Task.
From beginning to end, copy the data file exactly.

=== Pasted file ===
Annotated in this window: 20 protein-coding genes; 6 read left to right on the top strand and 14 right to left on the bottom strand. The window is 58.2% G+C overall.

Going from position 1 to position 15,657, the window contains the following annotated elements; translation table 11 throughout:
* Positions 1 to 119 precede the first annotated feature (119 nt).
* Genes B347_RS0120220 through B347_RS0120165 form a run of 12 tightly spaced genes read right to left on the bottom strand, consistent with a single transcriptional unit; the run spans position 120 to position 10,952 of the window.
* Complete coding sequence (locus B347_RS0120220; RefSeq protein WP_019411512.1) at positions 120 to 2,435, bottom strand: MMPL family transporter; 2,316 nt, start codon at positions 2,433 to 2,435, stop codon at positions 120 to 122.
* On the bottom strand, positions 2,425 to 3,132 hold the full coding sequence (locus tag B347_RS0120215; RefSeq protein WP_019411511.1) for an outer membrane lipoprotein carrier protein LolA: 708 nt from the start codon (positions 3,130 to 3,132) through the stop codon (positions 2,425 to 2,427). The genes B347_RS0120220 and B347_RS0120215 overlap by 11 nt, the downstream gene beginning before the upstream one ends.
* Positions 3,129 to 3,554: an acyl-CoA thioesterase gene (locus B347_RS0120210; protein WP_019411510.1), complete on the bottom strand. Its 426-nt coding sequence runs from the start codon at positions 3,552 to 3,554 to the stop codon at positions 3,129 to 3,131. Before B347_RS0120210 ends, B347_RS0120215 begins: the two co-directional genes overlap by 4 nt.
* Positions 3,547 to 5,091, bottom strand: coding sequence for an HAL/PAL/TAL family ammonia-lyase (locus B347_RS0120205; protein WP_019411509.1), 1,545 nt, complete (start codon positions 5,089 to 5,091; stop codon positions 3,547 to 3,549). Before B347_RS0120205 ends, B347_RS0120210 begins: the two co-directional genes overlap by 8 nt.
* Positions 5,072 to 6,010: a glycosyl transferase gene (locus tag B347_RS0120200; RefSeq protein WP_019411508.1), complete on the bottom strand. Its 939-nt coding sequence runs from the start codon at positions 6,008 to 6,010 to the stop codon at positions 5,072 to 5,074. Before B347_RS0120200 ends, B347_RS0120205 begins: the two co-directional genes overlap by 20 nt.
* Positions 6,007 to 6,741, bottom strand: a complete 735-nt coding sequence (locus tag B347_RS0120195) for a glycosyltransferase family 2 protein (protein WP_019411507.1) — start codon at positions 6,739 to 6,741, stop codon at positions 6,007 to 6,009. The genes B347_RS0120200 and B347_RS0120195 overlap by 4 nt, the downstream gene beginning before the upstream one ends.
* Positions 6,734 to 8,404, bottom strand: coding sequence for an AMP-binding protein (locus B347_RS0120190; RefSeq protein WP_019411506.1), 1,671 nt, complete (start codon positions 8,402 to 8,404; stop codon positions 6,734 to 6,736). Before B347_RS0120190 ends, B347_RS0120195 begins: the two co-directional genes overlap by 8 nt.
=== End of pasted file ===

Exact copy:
Annotated in this window: 20 protein-coding genes; 6 read left to right on the top strand and 14 right to left on the bottom strand. The window is 58.2% G+C overall.

Going from position 1 to position 15,657, the window contains the following annotated elements; translation table 11 throughout:
* Positions 1 to 119 precede the first annotated feature (119 nt).
* Genes B347_RS0120220 through B347_RS0120165 form a run of 12 tightly spaced genes read right to left on the bottom strand, consistent with a single transcriptional unit; the run spans position 120 to position 10,952 of the window.
* Complete coding sequence (locus B347_RS0120220; RefSeq protein WP_019411512.1) at positions 120 to 2,435, bottom strand: MMPL family transporter; 2,316 nt, start codon at positions 2,433 to 2,435, stop codon at positions 120 to 122.
* On the bottom strand, positions 2,425 to 3,132 hold the full coding sequence (locus tag B347_RS0120215; RefSeq protein WP_019411511.1) for an outer membrane lipoprotein carrier protein LolA: 708 nt from the start codon (positions 3,130 to 3,132) through the stop codon (positions 2,425 to 2,427). The genes B347_RS0120220 and B347_RS0120215 overlap by 11 nt, the downstream gene beginning before the upstream one ends.
* Positions 3,129 to 3,554: an acyl-CoA thioesterase gene (locus B347_RS0120210; protein WP_019411510.1), complete on the bottom strand. Its 426-nt coding sequence runs from the start codon at positions 3,552 to 3,554 to the stop codon at positions 3,129 to 3,131. Before B347_RS0120210 ends, B347_RS0120215 begins: the two co-directional genes overlap by 4 nt.
* Positions 3,547 to 5,091, bottom strand: coding sequence for an HAL/PAL/TAL family ammonia-lyase (locus B347_RS0120205; protein WP_019411509.1), 1,545 nt, complete (start codon positions 5,089 to 5,091; stop codon positions 3,547 to 3,549). Before B347_RS0120205 ends, B347_RS0120210 begins: the two co-directional genes overlap by 8 nt.
* Positions 5,072 to 6,010: a glycosyl transferase gene (locus tag B347_RS0120200; RefSeq protein WP_019411508.1), complete on the bottom strand. Its 939-nt coding sequence runs from the start codon at positions 6,008 to 6,010 to the stop codon at positions 5,072 to 5,074. Before B347_RS0120200 ends, B347_RS0120205 begins: the two co-directional genes overlap by 20 nt.
* Positions 6,007 to 6,741, bottom strand: a complete 735-nt coding sequence (locus tag B347_RS0120195) for a glycosyltransferase family 2 protein (protein WP_019411507.1) — start codon at positions 6,739 to 6,741, stop codon at positions 6,007 to 6,009. The genes B347_RS0120200 and B347_RS0120195 overlap by 4 nt, the downstream gene beginning before the upstream one ends.
* Positions 6,734 to 8,404, bottom strand: coding sequence for an AMP-binding protein (locus B347_RS0120190; RefSeq protein WP_019411506.1), 1,671 nt, complete (start codon positions 8,402 to 8,404; stop codon positions 6,734 to 6,736). Before B347_RS0120190 ends, B347_RS0120195 begins: the two co-directional genes overlap by 8 nt.